Peter Lewis speech to IoF North West on leadership and fundraising on International Women's Day

Peter Lewis speech to IoF North West on leadership and fundraising on International Women's Day

Peter Lewis | 8 March 2017

Institute of Fundraising Chief Executive, Peter Lewis, speaks about fundraising leadership at the IoF North West's Annual Conference in Liverpool on 8th March.

I’d like to start with a quote from Christable Pankhurst, daughter of Emmeline Pankhurst, from 1911.  As relevant as ever on International Women’s Day 2017.

“We are here to claim our right as women, not only to be free, but to fight for freedom.

That is our right, as well as our duty.

It is our privilege, as well as our pride and joy to take some part in this militant movement which, as we believe, means the regeneration of all humanity”

Some fantastic phrases.

“the regeneration of all humanity”

This is what our sector, voluntary & community organisations around the world, are about.

At the IoF our Vision is Excellent Fundraising for a better world” but the sentiment is the same. We are there for the regeneration of humanity. And the women’s movement, and the fight for women’s equality, continues to be a part of that.

And that phrase “the regeneration of humanity” is at the core of what it means to be a professional in the voluntary and community sector.

We cannot be professional without that passion and desire to make the world a better place.

We cannot be professional if we lose that connection to our purpose or values, and what our organisations are fundamentally about.

And there are other fantastic, relevant phrases for our sector in Christabel’s words.

“not only be free, but to fight for freedom”

We as professionals in the sector have to retain our independence. We have to retain the independence of our causes. And we have to retain our independence as professionals. As fundraising professionals we need to retain our independence to challenge colleagues if fundraising targets are too high; if we are not involved in key decisions affecting the future of the causes we work for.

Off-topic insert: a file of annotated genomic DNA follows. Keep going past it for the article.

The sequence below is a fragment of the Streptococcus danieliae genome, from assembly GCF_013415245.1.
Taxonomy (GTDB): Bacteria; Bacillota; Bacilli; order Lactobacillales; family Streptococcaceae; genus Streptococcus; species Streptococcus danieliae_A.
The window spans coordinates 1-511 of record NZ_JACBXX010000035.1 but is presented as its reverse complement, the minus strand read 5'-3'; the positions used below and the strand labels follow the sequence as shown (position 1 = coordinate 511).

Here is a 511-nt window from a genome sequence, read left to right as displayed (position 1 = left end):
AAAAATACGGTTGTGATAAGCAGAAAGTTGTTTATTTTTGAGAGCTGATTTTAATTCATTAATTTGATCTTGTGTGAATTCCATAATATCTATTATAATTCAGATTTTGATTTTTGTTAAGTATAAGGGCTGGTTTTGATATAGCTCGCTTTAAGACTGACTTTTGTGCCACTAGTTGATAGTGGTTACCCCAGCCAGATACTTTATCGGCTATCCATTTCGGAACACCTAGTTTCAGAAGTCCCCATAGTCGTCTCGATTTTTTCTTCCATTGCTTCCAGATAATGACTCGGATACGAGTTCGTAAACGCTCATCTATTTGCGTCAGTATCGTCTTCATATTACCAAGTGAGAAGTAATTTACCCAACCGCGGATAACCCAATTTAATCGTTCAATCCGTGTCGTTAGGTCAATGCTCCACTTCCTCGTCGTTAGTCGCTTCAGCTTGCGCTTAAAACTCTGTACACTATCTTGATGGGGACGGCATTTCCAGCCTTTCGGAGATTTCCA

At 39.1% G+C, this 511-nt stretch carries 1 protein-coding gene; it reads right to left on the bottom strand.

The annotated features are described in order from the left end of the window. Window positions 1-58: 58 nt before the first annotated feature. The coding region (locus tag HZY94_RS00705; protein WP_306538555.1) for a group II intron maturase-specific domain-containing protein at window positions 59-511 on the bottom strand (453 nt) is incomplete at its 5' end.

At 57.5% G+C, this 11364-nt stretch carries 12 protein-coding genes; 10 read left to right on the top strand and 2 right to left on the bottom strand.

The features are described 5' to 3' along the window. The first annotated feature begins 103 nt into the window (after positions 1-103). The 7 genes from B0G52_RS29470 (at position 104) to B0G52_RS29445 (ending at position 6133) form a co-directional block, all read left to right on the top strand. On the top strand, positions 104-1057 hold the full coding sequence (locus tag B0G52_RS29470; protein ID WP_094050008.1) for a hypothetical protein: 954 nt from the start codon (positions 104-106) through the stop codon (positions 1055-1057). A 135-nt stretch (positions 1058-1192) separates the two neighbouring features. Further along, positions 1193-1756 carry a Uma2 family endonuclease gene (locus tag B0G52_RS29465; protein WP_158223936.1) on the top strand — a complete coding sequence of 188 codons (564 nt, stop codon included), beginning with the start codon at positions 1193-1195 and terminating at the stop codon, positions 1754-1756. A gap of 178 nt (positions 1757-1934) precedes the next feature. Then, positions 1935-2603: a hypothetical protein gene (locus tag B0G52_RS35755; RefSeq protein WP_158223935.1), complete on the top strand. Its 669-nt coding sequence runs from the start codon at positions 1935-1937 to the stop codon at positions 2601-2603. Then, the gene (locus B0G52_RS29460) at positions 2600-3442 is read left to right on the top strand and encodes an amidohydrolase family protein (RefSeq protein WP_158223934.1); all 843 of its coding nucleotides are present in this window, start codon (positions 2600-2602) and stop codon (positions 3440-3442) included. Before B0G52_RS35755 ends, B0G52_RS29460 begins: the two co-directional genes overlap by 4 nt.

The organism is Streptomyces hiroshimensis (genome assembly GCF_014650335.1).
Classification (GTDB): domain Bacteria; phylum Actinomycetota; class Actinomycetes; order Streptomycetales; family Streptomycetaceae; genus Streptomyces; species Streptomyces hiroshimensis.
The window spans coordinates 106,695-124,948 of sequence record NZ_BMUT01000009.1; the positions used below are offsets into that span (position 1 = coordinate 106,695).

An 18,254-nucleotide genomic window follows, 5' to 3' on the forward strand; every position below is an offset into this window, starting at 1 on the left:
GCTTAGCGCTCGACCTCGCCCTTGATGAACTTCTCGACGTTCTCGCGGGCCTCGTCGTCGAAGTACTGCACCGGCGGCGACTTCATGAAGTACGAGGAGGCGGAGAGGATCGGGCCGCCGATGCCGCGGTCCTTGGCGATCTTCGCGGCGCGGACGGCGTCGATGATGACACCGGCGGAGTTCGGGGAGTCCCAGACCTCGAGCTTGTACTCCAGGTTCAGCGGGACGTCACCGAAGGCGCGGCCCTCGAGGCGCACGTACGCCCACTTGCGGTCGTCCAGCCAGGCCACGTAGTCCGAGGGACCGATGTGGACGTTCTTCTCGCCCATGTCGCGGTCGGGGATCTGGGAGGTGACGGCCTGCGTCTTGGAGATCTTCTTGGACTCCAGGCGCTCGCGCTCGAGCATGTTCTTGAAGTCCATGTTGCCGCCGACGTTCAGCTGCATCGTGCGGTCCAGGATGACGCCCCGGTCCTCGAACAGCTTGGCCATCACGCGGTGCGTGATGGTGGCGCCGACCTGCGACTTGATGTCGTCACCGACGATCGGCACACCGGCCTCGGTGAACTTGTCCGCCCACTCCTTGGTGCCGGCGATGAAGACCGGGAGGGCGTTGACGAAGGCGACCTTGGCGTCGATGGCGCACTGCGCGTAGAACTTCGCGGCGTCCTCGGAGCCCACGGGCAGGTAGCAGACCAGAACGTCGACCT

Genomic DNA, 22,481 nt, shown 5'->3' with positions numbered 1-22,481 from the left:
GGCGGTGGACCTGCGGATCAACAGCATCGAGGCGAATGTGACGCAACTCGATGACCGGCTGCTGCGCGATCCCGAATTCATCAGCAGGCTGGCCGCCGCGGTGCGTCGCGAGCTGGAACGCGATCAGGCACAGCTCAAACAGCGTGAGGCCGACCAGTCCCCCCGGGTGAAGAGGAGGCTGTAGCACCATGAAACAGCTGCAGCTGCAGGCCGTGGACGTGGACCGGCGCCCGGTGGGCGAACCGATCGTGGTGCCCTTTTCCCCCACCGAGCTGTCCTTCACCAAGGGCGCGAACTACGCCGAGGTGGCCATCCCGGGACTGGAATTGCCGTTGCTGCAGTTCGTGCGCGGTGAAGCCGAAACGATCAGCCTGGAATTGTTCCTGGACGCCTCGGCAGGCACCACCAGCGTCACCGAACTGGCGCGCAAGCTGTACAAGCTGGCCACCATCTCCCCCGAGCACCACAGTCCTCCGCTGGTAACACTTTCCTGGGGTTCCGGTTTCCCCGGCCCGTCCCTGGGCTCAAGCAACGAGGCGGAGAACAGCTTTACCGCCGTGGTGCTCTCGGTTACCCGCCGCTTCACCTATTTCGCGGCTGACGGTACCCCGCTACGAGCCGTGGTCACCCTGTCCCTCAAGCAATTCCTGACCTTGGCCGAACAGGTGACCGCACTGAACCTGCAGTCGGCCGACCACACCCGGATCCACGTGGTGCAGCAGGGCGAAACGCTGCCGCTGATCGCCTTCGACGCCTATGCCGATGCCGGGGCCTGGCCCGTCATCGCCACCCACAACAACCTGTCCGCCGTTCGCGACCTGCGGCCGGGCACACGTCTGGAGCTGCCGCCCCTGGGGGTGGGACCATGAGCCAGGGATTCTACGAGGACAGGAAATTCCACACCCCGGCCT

And we have to also fight for the voices of our beneficiaries to be heard; we have to help give them a voice if they need that help. That is all part of being a professional in the sector.

Our professionalism should guide how we exercise that voice, but our professionalism also insists that we keep that voice unshackled from outside pressures.

“our right, as well as our duty”

As professionals in the sector we have to remember our duties towards our beneficiaries, as well as our duties to further our supporters, who achieve the changes in the world they want to see through us.

“our privilege, pride and joy”

It can be easy to forget this privilege to work for causes we care about. But we must not forget.

This has sometimes been difficult over the last 2 years for the fundraising community, as it has been a difficult two years of scrutiny and change. And I have been incredibly impressed with the resilience of the fundraising community – keeping the pride, keeping the joy and adapting to the changing environment.

As professionals in the sector we must not lose sight of the privilege it is to serve, or the joy and pride in doing what we do for the causes we care about.

And finally to “taking part in this militant movement”

Those of you who know me well will know I am in no way military. By that in no ways means that I, or the sector should not be militant on behalf of our causes. The dictionary definition of militant is “someone who wants to battle”

And we should all want to battle for our causes. Indeed as a professional in the sector it is incumbent upon us to battle for what is right, for our causes, for the charitable objectives of your cause.

Whether you are involved in a charity’s finances, in delivering its services, in supporting campaigns or fundraising, your professionalism demands that you battle for your cause.

People can be professional in any sector – doing their job efficiently, effectively, diligently. Investing in their personal and professional development. Belonging to and contributing to the debates of the day. And of course joining their professional body.

But the additional responsibility on a professional in the charity sector is not to forget why you are doing what you are doing.

Every action you take, each and every day, you are taking part in the regeneration of humanity.

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